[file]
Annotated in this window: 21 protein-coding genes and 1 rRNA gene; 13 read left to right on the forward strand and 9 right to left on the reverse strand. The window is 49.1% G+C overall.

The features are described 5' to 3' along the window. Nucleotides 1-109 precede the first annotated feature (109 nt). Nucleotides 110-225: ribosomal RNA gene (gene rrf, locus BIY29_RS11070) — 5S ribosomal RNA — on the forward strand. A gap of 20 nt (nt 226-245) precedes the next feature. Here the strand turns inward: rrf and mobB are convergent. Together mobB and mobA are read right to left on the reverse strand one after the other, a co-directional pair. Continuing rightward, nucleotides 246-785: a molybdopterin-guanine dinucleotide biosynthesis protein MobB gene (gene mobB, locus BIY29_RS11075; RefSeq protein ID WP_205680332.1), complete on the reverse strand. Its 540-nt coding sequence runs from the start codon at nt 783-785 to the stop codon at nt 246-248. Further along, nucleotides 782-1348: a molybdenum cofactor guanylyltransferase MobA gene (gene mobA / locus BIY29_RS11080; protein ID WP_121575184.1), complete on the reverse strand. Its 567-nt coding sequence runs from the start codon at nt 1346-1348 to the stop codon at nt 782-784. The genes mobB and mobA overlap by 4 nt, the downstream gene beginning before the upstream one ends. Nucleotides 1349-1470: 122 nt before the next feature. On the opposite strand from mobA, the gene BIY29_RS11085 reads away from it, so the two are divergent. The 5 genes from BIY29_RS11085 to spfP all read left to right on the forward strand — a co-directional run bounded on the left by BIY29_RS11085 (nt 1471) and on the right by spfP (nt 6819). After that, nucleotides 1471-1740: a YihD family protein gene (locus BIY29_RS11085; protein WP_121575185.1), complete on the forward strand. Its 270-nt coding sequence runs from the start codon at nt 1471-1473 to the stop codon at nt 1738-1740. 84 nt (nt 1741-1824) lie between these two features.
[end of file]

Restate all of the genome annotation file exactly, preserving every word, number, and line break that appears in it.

Annotated in this window: 21 protein-coding genes and 1 rRNA gene; 13 read left to right on the forward strand and 9 right to left on the reverse strand. The window is 49.1% G+C overall.

The features are described 5' to 3' along the window. Nucleotides 1-109 precede the first annotated feature (109 nt). Nucleotides 110-225: ribosomal RNA gene (gene rrf, locus BIY29_RS11070) — 5S ribosomal RNA — on the forward strand. A gap of 20 nt (nt 226-245) precedes the next feature. Here the strand turns inward: rrf and mobB are convergent. Together mobB and mobA are read right to left on the reverse strand one after the other, a co-directional pair. Continuing rightward, nucleotides 246-785: a molybdopterin-guanine dinucleotide biosynthesis protein MobB gene (gene mobB, locus BIY29_RS11075; RefSeq protein ID WP_205680332.1), complete on the reverse strand. Its 540-nt coding sequence runs from the start codon at nt 783-785 to the stop codon at nt 246-248. Further along, nucleotides 782-1348: a molybdenum cofactor guanylyltransferase MobA gene (gene mobA / locus BIY29_RS11080; protein ID WP_121575184.1), complete on the reverse strand. Its 567-nt coding sequence runs from the start codon at nt 1346-1348 to the stop codon at nt 782-784. The genes mobB and mobA overlap by 4 nt, the downstream gene beginning before the upstream one ends. Nucleotides 1349-1470: 122 nt before the next feature. On the opposite strand from mobA, the gene BIY29_RS11085 reads away from it, so the two are divergent. The 5 genes from BIY29_RS11085 to spfP all read left to right on the forward strand — a co-directional run bounded on the left by BIY29_RS11085 (nt 1471) and on the right by spfP (nt 6819). After that, nucleotides 1471-1740: a YihD family protein gene (locus BIY29_RS11085; protein WP_121575185.1), complete on the forward strand. Its 270-nt coding sequence runs from the start codon at nt 1471-1473 to the stop codon at nt 1738-1740. 84 nt (nt 1741-1824) lie between these two features.